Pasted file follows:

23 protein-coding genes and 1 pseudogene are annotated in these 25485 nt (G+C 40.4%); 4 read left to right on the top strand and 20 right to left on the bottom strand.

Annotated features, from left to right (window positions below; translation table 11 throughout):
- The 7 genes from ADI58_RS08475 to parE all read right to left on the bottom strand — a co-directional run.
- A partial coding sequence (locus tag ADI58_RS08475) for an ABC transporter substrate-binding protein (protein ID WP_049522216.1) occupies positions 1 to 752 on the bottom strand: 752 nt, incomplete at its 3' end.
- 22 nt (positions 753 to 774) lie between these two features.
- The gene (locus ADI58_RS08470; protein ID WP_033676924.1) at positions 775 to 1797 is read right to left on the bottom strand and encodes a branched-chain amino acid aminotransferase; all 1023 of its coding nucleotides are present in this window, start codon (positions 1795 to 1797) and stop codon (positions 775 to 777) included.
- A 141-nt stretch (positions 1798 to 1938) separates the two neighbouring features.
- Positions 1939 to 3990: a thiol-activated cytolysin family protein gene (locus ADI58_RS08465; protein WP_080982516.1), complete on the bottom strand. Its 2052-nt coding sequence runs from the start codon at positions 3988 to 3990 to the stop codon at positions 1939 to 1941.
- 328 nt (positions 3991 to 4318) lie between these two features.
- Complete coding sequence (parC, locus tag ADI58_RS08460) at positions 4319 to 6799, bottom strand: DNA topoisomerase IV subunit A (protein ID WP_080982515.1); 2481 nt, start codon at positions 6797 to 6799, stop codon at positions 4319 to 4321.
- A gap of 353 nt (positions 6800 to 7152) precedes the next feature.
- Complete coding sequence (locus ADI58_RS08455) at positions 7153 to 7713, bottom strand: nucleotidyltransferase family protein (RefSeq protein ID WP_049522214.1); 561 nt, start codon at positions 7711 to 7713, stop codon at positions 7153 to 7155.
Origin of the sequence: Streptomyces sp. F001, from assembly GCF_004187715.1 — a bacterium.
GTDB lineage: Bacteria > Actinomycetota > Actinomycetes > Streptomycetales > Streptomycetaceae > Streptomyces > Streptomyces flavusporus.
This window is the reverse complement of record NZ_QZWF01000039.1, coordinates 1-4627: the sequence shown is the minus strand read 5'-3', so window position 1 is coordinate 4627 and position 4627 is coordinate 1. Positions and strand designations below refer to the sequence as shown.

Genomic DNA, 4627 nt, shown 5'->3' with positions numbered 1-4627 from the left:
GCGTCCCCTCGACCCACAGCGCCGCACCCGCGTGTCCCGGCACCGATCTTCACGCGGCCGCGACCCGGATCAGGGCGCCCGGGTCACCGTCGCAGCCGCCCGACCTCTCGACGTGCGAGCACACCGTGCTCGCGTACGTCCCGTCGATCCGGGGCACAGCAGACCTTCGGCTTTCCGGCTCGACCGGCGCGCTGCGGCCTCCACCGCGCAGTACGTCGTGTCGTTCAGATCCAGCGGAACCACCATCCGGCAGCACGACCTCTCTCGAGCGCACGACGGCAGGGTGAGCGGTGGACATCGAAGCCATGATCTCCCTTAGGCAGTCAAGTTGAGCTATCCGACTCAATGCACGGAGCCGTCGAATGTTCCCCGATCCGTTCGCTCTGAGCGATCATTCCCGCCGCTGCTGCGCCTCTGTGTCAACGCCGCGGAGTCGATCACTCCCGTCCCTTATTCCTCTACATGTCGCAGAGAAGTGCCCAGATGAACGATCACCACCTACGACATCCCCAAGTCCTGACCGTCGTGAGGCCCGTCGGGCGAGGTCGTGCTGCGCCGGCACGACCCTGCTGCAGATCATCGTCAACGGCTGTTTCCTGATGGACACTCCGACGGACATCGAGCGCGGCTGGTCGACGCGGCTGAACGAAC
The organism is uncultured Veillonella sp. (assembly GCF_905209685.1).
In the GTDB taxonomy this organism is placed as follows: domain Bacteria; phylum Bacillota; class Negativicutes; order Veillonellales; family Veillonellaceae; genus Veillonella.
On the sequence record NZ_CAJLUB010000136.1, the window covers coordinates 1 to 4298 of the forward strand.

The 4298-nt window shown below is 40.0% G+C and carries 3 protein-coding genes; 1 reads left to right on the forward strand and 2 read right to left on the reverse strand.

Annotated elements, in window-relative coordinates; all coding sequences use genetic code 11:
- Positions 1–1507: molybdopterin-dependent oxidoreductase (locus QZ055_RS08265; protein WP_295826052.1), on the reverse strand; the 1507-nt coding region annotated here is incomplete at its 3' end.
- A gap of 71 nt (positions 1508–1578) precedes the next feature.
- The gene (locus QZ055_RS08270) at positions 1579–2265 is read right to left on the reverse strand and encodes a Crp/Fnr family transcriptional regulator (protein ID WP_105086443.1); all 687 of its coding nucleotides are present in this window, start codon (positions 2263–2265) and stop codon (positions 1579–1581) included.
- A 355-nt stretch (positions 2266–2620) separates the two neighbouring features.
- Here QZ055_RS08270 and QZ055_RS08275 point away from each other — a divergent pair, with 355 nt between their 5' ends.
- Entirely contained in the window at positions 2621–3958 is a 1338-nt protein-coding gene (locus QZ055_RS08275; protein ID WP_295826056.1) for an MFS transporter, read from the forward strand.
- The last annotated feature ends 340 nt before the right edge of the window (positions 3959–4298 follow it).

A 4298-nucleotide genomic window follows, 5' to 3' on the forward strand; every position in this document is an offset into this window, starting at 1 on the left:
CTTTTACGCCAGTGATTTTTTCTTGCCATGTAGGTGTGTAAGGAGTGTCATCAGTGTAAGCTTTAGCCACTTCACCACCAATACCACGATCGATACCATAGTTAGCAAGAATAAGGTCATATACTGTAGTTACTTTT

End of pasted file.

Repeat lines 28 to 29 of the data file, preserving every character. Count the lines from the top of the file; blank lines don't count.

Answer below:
- Entirely contained in the window at positions 2621–3958 is a 1338-nt protein-coding gene (locus QZ055_RS08275; protein ID WP_295826056.1) for an MFS transporter, read from the forward strand.
- The last annotated feature ends 340 nt before the right edge of the window (positions 3959–4298 follow it).